Unions were instrumental in creating the American middle class, and today they continue to empower millions of Americans to bargain for wages and benefits that are capable of sustaining a middle-class standard of living. Among workers in similar jobs, unionized employees are significantly more likely to earn middle-class wages;
and have sick, family, and vacation leave policies, health care, and retirement plans.
Unions also improve wages and job quality even for those who are not members: in areas and industries with a high degree of union representation, unions can exert upward pressure on industry standards across-the-board.
In surveys, 53 percent of non-managerial, non-union workers say they would likely vote for a union in their workplace.
Yet only 11.9 percent of the nation’s wage and salary workers were union members in 2010, and just 6.9 percent of private sector employees belonged to unions.
While a number of factors, including shifts in employment away from the traditionally unionized manufacturing sector, contributed to the decline in union membership, one significant element is employer obstruction of workplace rights.
Enacted in 1935, the National Labor Relations Act was aimed at encouraging the formation of unions and promoting collective bargaining. According to the NLRA, employees did not previously “possess full freedom of association or actual liberty of contract” because individual workers were at a disadvantage when attempting to negotiate working conditions with an employer that could organize as a corporation.
This imbalance of power in the workplace would push down wages and reduce workers’ purchasing power, making recessions worse. To remedy the imbalance, the National Labor Relations Act gave employees the right to organize unions and bargain collectively.
Today, the system meant to defend the rights of employees to form unions no longer functions. Weak and slow-moving enforcement of labor rights allows employers to routinely violate the law, threatening and harassing employees who attempt to organize. Illegal threats, bribes, and even the firing of union organizers are commonplace.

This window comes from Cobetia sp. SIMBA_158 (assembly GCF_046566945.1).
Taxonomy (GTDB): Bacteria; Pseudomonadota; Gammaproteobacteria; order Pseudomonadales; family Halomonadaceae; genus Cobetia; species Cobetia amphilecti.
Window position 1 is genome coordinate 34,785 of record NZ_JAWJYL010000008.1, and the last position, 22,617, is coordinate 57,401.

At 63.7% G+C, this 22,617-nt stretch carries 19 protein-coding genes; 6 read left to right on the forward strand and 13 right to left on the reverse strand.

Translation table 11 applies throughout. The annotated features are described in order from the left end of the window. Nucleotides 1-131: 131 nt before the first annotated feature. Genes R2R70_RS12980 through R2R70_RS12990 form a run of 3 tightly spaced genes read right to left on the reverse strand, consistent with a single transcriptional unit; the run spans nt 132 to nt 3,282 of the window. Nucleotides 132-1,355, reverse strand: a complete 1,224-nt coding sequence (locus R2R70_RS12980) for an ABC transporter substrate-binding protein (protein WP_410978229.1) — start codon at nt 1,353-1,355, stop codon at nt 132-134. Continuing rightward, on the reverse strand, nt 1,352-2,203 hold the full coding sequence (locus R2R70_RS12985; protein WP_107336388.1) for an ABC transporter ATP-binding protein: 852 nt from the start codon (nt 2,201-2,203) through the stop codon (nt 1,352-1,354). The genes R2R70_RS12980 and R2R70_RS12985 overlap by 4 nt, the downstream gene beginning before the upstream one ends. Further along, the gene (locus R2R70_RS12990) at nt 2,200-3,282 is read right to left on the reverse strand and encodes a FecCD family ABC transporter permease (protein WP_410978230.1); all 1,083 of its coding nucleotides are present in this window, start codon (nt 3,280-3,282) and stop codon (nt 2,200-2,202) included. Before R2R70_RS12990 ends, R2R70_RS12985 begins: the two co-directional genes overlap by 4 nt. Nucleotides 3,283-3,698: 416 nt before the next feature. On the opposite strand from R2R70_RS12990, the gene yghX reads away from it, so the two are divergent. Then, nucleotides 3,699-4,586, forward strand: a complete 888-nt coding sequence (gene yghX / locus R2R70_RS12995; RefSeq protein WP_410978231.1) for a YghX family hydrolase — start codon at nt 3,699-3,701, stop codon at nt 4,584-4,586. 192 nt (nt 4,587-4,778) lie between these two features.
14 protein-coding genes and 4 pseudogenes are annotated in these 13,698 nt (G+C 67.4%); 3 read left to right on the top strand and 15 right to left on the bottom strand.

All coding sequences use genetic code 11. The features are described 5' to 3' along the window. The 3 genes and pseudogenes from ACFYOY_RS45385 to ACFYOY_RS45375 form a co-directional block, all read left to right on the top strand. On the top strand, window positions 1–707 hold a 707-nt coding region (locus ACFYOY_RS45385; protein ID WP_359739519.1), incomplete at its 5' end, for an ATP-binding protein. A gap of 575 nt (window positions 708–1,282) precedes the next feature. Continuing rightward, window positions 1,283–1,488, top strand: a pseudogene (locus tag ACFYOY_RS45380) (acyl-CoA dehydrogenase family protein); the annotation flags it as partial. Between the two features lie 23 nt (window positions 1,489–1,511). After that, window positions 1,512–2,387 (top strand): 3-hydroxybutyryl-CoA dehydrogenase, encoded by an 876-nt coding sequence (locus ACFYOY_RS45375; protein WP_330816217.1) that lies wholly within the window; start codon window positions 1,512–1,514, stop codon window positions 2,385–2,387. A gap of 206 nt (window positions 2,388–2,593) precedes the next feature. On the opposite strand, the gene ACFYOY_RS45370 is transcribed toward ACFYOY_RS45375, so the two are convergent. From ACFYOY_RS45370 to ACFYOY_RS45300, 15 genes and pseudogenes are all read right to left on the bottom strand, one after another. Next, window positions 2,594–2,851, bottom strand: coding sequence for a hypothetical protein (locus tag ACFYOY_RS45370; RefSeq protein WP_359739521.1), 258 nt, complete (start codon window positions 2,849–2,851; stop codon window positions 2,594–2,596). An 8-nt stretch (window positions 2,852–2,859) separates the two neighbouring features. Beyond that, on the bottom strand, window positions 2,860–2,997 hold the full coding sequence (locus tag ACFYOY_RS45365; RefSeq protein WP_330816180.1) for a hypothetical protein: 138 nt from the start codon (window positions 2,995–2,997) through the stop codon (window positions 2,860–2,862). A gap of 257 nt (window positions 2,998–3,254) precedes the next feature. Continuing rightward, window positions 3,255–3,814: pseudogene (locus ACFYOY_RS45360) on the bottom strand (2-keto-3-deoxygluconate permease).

Employees who dare to stand up for their right to join a union can face years of unemployment when they are illegally fired, while employers face virtually no penalty for denying their employees’ basic legal rights. By strengthening penalties and replacing the easily abused mechanism of National Labor Relations Board (NLRB) elections with a streamlined employee sign-up procedure, this policy, based on the Employee Free Choice Act considered by Congress in 2007, would restore Americans’ ability to choose union representation. In every workplace where a majority of employees want union representation, they could join easily, and begin to negotiate the pay and benefits that would enable them to enter the middle class.
- Automatically recognize a union as the legitimate bargaining representative in a workplace when a majority of employees provide signed authorizations stating that they want to be represented by that union.
- Increase penalties for violations of labor law: raise maximum fines to $20,000 per violation for employers who have willfully or repeatedly violated employees’ rights during an organizing campaign or first contract drive; triple the amount of back wages employees can receive if they are illegally fired or discriminated against for exercising their labor rights; require the courts to seek injunctions against employers, as well as unions, that violate labor laws.
- To facilitate agreement on a first contract for employees after the union is recognized, enable either the union or management to refer any disputes about the contract to mediation if an accord has not been reached within 90 days after bargaining begins. If the mediator is unable to reach a deal within an additional 30 days, the dispute will go to binding arbitration.
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